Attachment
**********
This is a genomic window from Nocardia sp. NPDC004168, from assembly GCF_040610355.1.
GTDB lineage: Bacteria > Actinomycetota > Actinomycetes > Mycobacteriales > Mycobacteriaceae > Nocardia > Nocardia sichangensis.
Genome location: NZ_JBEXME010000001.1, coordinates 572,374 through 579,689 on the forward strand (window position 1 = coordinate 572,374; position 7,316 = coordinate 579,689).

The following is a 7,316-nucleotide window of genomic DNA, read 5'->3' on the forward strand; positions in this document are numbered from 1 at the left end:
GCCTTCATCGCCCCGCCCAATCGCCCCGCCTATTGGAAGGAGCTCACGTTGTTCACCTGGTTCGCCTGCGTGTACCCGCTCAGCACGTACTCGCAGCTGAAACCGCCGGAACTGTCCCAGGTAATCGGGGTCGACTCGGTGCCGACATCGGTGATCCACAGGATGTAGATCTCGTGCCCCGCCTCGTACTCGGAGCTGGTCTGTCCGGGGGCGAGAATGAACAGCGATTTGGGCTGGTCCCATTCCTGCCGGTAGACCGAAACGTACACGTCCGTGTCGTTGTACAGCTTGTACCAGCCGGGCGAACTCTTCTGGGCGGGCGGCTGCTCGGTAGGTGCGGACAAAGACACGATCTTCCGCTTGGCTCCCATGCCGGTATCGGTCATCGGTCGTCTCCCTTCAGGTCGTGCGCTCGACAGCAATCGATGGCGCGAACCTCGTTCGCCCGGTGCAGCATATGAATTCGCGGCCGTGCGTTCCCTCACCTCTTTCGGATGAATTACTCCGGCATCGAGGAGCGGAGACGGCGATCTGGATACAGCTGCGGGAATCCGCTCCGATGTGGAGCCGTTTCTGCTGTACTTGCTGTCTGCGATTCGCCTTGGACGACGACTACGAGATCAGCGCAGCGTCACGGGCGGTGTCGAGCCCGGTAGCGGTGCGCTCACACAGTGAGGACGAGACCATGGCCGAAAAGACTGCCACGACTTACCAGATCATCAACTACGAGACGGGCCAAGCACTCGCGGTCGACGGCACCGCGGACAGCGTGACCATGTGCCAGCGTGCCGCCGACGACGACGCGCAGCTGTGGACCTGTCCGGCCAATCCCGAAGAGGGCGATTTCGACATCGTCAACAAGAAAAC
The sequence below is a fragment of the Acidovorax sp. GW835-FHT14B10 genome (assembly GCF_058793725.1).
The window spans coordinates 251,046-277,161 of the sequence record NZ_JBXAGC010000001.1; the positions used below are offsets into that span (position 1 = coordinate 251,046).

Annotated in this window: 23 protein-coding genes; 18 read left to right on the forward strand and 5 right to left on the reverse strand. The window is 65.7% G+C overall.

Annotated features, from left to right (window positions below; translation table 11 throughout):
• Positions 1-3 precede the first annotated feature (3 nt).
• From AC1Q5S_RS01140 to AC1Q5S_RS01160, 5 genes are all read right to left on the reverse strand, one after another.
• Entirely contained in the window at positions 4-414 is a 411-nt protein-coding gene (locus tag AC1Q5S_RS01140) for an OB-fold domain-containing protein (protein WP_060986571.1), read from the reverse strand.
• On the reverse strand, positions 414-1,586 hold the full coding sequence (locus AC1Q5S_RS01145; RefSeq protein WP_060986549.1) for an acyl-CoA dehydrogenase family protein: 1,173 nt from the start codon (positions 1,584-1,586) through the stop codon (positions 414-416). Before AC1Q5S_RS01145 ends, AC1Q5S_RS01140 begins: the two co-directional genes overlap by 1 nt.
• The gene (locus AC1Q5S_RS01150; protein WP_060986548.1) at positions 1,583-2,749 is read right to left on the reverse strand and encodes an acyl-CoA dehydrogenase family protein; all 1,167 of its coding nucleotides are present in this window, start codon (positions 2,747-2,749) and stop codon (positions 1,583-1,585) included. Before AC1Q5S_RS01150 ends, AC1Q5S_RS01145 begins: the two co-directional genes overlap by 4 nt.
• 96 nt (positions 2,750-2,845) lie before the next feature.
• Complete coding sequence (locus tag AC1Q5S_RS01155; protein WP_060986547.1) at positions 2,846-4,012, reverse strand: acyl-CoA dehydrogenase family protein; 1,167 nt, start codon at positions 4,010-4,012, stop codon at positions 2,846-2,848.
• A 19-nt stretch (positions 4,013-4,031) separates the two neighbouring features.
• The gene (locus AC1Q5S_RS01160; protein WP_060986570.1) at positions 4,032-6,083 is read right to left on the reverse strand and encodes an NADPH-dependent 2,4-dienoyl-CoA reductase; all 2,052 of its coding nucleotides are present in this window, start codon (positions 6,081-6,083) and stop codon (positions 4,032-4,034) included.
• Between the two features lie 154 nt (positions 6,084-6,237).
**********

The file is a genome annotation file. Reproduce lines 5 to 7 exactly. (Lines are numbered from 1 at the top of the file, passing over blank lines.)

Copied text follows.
GCCTTCATCGCCCCGCCCAATCGCCCCGCCTATTGGAAGGAGCTCACGTTGTTCACCTGGTTCGCCTGCGTGTACCCGCTCAGCACGTACTCGCAGCTGAAACCGCCGGAACTGTCCCAGGTAATCGGGGTCGACTCGGTGCCGACATCGGTGATCCACAGGATGTAGATCTCGTGCCCCGCCTCGTACTCGGAGCTGGTCTGTCCGGGGGCGAGAATGAACAGCGATTTGGGCTGGTCCCATTCCTGCCGGTAGACCGAAACGTACACGTCCGTGTCGTTGTACAGCTTGTACCAGCCGGGCGAACTCTTCTGGGCGGGCGGCTGCTCGGTAGGTGCGGACAAAGACACGATCTTCCGCTTGGCTCCCATGCCGGTATCGGTCATCGGTCGTCTCCCTTCAGGTCGTGCGCTCGACAGCAATCGATGGCGCGAACCTCGTTCGCCCGGTGCAGCATATGAATTCGCGGCCGTGCGTTCCCTCACCTCTTTCGGATGAATTACTCCGGCATCGAGGAGCGGAGACGGCGATCTGGATACAGCTGCGGGAATCCGCTCCGATGTGGAGCCGTTTCTGCTGTACTTGCTGTCTGCGATTCGCCTTGGACGACGACTACGAGATCAGCGCAGCGTCACGGGCGGTGTCGAGCCCGGTAGCGGTGCGCTCACACAGTGAGGACGAGACCATGGCCGAAAAGACTGCCACGACTTACCAGATCATCAACTACGAGACGGGCCAAGCACTCGCGGTCGACGGCACCGCGGACAGCGTGACCATGTGCCAGCGTGCCGCCGACGACGACGCGCAGCTGTGGACCTGTCCGGCCAATCCCGAAGAGGGCGATTTCGACATCGTCAACAAGAAAAC
The sequence below is a fragment of the Acidovorax sp. GW835-FHT14B10 genome (assembly GCF_058793725.1).
The window spans coordinates 251,046-277,161 of the sequence record NZ_JBXAGC010000001.1; the positions used below are offsets into that span (position 1 = coordinate 251,046).